Gulf States Newsletter No. 723, Friday, November 28, 2003
Reports that 10,000 people took to the streets of Bahrain to celebrate Jerusalem Day, the last Friday in Ramadan, on 21 November, may have understated the size of the event. Local correspondents report as many as 45,000 attended, a higher-than-normal turnout for the demonstration, which featured the usual anti-American and anti-Israel sloganeering and the burning of a few American flags.
There was no violence or arrests, but a simmering unrest in the normally pro-Western kingdom could have an impact on business interests there, just as the country is trying to make its mark on the international financial scene.
With the recent security warning from the UK embassy in Manama, issued just hours before the 8 November bombings in Riyadh (GSN 722/1), questions arise as to just how contagious the violence in Iraq and Saudi Arabia may be.
Events in Turkey suggest a region-wide phenomenon. But the British warning in Bahrain was later revealed to be based not on any specific information, but simply a generally “high threat from terrorism” in the region, particularly in places where Westerners might gather, the embassy said.
Whether or not terrorism is about to creep across the King Fahd Causeway linking Bahrain with Saudi Arabia’s Eastern Province, there have been signs of heightened unrest in the island kingdom, which has now reached a level where business interests are beginning to take notice. Some businessmen say that even a mild escalation could have an impact on prospects even as the global economy sputters ahead.
No song and dance
Several recent events point to increased activism on the part of anti-Western groups in Bahrain, though not necessarily to a rise in anti-Western sentiment. In October, Islamist MPs moved in Parliament to cancel two concerts by Lebanese singer Nancy Ajram, charging her show was indecent and provocative. Their motion was soundly defeated, but more than a 100 masked protestors disrupted Ajram’s concerts on 22-23 October, throwing stones, setting rubbish on fire and smashing car windows. There were several arrests over the two nights, but the concerts managed to go on as planned.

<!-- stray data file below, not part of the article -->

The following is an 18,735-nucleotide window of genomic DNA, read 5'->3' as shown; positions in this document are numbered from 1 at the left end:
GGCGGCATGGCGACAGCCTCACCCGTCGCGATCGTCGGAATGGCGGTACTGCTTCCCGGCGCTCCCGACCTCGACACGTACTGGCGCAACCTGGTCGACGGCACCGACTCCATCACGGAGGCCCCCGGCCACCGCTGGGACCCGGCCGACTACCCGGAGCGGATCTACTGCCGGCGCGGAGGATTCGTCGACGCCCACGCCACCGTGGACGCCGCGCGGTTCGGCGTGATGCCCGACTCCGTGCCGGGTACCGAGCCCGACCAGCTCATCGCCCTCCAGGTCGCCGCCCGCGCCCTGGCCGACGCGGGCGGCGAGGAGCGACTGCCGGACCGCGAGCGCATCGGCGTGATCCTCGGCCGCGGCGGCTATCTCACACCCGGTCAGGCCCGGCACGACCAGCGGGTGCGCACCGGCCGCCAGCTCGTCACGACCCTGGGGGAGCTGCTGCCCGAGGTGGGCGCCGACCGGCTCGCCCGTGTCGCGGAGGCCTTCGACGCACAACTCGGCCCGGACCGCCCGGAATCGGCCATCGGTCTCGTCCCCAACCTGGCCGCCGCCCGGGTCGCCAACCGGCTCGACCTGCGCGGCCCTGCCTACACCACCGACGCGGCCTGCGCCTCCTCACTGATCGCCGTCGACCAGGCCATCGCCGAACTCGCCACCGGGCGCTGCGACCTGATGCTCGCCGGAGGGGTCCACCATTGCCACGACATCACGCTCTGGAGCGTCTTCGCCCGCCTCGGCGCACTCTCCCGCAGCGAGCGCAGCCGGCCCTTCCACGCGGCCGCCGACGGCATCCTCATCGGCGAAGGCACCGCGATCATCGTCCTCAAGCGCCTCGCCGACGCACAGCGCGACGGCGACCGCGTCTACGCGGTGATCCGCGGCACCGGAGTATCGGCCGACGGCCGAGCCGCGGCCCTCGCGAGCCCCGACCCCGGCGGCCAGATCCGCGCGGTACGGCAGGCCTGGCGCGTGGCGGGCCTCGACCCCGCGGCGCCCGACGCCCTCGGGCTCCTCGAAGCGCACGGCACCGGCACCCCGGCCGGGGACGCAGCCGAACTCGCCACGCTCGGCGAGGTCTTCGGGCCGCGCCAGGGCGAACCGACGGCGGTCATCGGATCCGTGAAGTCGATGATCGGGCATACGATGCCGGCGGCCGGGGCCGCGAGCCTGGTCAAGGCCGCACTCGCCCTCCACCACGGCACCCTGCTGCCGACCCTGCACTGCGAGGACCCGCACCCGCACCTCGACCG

A smaller but perhaps more telling disruption came at the end of October, when a child’s Halloween party at an expat compound in a Manama suburb was shut down by an angry mob of approximately 120 Bahrainis, according to the Bahrain-based manager for a major American company doing business throughout the Gulf. The mob brandished mobile phones and threatened to summon many more supporters if the music and partying were not stopped. As the manager put it, “people want to live in a safe place.”
So far, Bahrain has been one of the safest, with a per capita income right in the middle of the Gulf Co-operation Council (GCC) states (higher than Oman and Saudi Arabia), and more progressive democratic reforms in place than most if not all its fellow GCC members.
But many more disturbances of the same nature could change the feeling of security there. Western and Bahraini businessmen both tell GSN they view the situation with more wariness of late, though not yet with alarm. Whether the answer is heightened security, economic development, political reform, or progress in Palestine, Saudi Arabia or Iraq is far from clear. But if an answer is not found and things get much worse in Bahrain, there could be real consequences for business there just as the country is hoping its landmark Bahrain Financial Harbour (BFH) project will raise its international profile with investors.
Trouble at the mall
The tens of thousands of demonstrators that turned out for Palestine Day in Manama gathered outside the new Seef Mall, itself a very American icon, where shoppers have their pick of US-brand fast food and 16 theatres showing American and European films. On the street, some marchers carried pictures of the Statue of Liberty standing atop a pile of skulls.
Though life in Manama went on as normal in the days following the UK security warning and the latest Riyadh bombings, at least one other embassy, Germany’s, closed to foreigners for a reassessment of the country’s security situation, officials said. The US embassy in Manama issued no security warnings in the days before or after the bombings.
Though no new domestic security measures have yet surfaced, Bahrain will be eager to dispel any notion that it is a place not conducive to Western business interests. An escalation of anti-Western unrest could endanger not only new business initiatives but also the ones already in place, which have helped the kingdom establish the great deal of security it currently enjoys.